Also See: Thomas A. Anderson. Also known as Neo in The Matrix series, his fight to rescue mankind from the clutches of the machines becomes more than just that. He falls in love with Trinity, and finds himself with even more to fight for. He’s fighting for the woman he loves.
Be Kind to Your Exes
Hiro Protagonist (Snow Crash, by Neal Stephenson)
So what can the last of the freelance hackers and the greatest swordfighter in the world teach you, besides how to walk around having one of the greatest names in all of literature? Well, he can slice out a valuable piece of information about love. Particularly, about love once lost.
After Hiro meets everyone’s favorite skateboarding cyberpunk Yours Truly (Y.T.) and the two begin to learn more about the nature of this cybernetic drug called Snow Crash, he’s inspired to really start investigating at the prompting of an interesting character.
For those of you who haven’t read the science fiction masterpiece… well, I’ll avoid spoilers, but if it weren’t for a certain Juanita Marquez, a lot of what Hiro discovers and unravels wouldn’t have happened. Her guidance and help pushes him in the right direction, and sets forth in motion some serious change.
Point is, you can learn a lot from Hiro and this situation. Breakups are hard, obviously. People get hurt and sometimes are quick to villainize their exes. Try your best not to do that. If you can maintain some sort of friendship later down the line, go for it. You might not end up mankind like Hiro, but you never know.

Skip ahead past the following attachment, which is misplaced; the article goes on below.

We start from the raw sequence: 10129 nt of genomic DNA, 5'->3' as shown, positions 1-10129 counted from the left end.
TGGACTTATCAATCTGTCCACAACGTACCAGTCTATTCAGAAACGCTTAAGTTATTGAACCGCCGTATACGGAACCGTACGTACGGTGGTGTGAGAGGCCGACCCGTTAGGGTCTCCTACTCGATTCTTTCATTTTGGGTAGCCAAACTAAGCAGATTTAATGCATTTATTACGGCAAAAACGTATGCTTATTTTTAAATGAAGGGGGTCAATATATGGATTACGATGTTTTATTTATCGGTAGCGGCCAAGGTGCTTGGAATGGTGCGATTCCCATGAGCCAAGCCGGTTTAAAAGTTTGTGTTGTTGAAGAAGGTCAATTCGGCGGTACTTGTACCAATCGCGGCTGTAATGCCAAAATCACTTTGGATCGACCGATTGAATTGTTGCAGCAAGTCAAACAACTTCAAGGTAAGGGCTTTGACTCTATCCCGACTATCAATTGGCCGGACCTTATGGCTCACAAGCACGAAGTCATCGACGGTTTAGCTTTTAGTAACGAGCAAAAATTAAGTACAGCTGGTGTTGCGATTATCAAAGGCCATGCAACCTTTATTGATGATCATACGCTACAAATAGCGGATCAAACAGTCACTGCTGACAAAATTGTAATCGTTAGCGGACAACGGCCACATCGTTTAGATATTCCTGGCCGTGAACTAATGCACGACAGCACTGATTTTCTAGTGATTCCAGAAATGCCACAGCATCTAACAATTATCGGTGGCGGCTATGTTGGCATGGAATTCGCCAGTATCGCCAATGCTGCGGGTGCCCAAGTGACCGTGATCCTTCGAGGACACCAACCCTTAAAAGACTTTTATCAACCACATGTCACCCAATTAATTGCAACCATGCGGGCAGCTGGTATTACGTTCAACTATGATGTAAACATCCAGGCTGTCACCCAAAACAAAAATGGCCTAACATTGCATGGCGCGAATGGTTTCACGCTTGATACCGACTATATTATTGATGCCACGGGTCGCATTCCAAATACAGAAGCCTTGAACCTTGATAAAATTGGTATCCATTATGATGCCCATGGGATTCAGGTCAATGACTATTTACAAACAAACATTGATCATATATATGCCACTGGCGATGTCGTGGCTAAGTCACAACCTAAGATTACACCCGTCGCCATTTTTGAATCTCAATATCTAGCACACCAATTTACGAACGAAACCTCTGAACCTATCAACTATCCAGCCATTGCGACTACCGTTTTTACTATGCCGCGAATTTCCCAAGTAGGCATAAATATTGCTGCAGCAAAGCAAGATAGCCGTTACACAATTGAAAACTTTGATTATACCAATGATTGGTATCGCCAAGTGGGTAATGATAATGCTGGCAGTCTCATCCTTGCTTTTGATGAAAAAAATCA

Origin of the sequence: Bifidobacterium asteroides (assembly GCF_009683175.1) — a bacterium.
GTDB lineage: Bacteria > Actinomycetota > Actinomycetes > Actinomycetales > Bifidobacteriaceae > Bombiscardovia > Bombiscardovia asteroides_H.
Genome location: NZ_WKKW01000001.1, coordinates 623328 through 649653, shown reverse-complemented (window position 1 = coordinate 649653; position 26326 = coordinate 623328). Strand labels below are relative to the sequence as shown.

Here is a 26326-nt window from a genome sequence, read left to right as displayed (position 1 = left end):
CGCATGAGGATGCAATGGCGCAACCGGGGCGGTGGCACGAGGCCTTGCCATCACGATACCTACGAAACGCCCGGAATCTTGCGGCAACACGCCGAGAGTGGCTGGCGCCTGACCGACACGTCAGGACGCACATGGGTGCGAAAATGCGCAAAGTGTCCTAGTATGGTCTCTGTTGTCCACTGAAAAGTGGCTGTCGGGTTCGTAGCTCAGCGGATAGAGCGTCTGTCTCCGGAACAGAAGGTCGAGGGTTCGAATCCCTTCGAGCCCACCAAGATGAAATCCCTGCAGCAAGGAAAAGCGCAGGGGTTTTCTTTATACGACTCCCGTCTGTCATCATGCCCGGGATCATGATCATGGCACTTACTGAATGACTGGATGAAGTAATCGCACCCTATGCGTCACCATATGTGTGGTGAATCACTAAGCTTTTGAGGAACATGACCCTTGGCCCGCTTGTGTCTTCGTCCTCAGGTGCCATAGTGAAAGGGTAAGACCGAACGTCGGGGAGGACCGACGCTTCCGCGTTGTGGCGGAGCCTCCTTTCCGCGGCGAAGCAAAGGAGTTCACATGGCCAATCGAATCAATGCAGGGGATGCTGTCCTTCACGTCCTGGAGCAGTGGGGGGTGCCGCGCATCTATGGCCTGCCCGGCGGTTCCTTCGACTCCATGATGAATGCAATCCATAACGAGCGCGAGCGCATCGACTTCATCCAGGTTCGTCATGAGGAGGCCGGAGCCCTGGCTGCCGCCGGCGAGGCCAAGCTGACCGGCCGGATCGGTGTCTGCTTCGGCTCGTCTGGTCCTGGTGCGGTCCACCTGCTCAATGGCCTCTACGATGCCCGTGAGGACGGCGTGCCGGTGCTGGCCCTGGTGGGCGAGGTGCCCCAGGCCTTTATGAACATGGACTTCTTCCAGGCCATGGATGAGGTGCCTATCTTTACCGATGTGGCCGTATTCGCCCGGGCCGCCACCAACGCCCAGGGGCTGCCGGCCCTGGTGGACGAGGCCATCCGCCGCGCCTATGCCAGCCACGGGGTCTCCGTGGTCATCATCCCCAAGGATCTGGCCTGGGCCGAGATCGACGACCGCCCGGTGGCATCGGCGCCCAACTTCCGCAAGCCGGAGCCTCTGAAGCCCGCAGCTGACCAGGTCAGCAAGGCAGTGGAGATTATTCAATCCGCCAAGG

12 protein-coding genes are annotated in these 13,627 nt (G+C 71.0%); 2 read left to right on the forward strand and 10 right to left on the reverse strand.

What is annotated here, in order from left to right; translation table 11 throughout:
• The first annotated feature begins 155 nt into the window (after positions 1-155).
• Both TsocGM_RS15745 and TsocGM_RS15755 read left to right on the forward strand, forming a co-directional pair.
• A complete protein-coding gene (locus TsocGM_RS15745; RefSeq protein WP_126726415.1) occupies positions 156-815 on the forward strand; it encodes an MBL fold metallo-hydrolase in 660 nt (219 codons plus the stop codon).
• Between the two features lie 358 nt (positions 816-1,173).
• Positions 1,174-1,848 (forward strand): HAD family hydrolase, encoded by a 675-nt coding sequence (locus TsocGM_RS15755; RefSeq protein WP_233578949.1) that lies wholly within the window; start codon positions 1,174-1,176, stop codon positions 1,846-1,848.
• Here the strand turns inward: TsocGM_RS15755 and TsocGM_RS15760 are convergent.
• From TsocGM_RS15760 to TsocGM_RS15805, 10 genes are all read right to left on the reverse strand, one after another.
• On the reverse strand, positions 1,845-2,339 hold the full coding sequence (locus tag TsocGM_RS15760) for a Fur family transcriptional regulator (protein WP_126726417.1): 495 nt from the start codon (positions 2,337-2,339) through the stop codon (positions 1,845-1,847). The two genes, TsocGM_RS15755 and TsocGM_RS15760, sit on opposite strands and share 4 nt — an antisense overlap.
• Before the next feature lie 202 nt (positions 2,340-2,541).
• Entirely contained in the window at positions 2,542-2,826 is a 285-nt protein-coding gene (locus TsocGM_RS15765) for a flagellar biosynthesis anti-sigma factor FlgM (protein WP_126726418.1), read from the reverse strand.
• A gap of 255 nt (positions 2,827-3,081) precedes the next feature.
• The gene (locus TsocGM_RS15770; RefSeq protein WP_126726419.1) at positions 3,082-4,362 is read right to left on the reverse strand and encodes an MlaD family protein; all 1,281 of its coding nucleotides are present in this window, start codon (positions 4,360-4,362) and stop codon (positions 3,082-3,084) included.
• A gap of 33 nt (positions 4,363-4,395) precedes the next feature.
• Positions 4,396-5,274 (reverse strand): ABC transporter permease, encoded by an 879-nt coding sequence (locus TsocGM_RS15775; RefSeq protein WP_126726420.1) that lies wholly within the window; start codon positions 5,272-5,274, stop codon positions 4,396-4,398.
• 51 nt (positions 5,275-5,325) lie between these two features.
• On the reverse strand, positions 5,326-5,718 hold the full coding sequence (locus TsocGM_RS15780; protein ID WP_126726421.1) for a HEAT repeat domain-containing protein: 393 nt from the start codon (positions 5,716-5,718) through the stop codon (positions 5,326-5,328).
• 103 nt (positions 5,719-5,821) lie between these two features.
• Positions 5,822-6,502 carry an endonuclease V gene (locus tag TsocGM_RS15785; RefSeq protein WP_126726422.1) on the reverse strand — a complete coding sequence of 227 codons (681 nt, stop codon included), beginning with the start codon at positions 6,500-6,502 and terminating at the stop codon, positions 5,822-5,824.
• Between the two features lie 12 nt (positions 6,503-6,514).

Also See: Jack Marshall. In The Hacker Files, a device given to him by his ex-wife Kathy Spencer helps him save the day… as well as himself.
A decade ago, I published the first Madeline Ashby story to see print, “In Which Joe and Laurie Save Rock n’ Roll,” in Tesseracts 11; four years ago, I reviewed her outstanding debut novel, vN, and then revelled in its sequel a year later: but now, a decade later, Ashby is an overnight success, with a breakout novel about love, labor, shame, sex and Singularity cultists: Company Town.
Next April, Tor Books will publish Walkaway, the first novel I’ve written specifically for adults since 2009; it’s scheduled to be their lead title for the season and they’ve hired the brilliant designer Will Staehle (Yiddish Policeman’s Union, Darker Shade of Magic) for the cover, which Tor has just revealed.